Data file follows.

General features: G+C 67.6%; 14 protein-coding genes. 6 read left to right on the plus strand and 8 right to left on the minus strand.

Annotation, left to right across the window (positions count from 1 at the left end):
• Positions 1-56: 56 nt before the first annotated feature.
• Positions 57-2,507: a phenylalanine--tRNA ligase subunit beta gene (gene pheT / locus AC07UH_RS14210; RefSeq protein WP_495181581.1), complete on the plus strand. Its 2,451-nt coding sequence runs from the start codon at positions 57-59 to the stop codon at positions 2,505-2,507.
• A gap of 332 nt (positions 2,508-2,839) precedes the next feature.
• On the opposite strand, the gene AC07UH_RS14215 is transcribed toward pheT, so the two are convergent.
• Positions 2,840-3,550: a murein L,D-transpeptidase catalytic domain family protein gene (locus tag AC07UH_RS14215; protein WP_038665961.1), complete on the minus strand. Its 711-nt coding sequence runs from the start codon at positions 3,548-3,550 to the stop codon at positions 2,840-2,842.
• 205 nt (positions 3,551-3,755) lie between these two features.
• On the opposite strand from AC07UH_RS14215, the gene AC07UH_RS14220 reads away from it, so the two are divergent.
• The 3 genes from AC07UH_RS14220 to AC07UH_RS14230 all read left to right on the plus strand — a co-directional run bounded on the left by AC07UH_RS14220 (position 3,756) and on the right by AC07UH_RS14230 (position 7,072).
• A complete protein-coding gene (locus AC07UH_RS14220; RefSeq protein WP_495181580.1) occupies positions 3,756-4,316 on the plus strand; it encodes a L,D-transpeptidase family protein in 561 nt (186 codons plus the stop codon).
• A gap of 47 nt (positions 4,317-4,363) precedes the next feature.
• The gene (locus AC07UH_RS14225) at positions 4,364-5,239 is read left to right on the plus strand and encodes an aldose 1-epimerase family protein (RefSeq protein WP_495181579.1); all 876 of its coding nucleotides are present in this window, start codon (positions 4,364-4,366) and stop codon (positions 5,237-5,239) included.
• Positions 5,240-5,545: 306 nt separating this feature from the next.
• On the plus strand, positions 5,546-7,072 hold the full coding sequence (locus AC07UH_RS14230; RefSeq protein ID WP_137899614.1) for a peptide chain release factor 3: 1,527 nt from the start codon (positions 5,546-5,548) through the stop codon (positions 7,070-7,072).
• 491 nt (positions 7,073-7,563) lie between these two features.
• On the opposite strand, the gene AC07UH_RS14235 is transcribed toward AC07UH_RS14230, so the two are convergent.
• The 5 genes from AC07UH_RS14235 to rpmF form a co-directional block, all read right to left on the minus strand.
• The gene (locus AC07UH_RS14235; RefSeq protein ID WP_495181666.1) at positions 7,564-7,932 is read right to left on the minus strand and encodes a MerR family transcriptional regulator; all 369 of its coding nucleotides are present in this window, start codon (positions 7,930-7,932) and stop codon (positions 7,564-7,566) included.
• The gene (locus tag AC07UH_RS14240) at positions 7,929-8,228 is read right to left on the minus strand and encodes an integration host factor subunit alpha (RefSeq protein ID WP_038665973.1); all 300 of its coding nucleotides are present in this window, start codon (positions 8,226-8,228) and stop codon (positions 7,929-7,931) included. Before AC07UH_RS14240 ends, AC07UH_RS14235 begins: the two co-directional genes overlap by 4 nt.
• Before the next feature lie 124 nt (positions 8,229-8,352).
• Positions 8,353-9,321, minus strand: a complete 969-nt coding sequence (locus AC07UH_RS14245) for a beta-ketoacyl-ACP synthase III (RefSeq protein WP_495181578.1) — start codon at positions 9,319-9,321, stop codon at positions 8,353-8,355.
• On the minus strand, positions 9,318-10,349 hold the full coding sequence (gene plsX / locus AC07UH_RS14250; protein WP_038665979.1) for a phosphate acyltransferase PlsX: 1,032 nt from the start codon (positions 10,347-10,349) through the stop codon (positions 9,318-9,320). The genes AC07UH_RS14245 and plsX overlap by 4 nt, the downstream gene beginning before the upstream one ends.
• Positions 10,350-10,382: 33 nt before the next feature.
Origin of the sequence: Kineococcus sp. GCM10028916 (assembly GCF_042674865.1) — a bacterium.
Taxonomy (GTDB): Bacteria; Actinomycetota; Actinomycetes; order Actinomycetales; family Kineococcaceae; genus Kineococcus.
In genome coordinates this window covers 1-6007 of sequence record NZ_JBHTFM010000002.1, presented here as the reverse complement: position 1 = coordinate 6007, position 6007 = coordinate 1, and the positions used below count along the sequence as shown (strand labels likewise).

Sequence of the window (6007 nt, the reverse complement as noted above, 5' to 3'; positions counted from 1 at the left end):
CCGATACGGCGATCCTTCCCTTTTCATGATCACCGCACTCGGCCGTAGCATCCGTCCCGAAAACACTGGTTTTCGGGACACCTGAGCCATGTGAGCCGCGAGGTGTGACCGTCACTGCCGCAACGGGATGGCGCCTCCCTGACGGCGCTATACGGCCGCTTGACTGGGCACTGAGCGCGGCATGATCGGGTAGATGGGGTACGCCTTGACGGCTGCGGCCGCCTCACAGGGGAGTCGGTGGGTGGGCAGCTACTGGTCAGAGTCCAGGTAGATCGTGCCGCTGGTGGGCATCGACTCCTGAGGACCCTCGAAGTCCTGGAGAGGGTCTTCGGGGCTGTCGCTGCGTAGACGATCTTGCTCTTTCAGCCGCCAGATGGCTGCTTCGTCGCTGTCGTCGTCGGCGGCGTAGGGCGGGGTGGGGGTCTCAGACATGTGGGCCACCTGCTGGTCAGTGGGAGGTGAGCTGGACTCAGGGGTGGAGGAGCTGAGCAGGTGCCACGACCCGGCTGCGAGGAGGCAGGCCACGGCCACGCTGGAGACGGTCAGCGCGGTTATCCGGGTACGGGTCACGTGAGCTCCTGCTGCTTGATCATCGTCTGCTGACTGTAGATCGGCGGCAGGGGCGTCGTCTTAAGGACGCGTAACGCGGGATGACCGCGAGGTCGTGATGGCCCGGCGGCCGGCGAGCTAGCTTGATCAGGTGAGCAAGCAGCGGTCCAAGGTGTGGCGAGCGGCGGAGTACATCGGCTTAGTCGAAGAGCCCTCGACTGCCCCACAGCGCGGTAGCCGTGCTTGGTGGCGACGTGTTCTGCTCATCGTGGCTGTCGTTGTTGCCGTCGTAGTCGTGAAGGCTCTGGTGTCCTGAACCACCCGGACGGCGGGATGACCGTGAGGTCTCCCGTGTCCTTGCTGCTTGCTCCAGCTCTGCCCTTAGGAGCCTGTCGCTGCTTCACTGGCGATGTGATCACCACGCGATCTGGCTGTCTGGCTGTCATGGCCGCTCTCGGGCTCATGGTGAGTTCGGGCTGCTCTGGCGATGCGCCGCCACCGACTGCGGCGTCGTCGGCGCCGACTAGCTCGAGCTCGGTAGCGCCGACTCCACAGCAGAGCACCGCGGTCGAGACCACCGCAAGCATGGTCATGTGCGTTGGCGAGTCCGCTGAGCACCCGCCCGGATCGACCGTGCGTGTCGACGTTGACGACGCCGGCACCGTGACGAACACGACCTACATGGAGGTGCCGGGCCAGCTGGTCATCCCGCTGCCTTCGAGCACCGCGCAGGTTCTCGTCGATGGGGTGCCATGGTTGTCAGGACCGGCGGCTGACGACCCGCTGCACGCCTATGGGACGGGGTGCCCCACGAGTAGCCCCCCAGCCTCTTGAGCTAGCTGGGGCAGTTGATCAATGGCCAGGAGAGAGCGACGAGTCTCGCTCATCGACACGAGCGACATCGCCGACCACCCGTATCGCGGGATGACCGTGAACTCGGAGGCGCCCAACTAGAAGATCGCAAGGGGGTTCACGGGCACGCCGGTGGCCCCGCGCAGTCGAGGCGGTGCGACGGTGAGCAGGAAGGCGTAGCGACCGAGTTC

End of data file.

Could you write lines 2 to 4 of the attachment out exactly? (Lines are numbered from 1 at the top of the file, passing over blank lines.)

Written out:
Annotation, left to right across the window (positions count from 1 at the left end):
• Positions 1-56: 56 nt before the first annotated feature.
• Positions 57-2,507: a phenylalanine--tRNA ligase subunit beta gene (gene pheT / locus AC07UH_RS14210; RefSeq protein WP_495181581.1), complete on the plus strand. Its 2,451-nt coding sequence runs from the start codon at positions 57-59 to the stop codon at positions 2,505-2,507.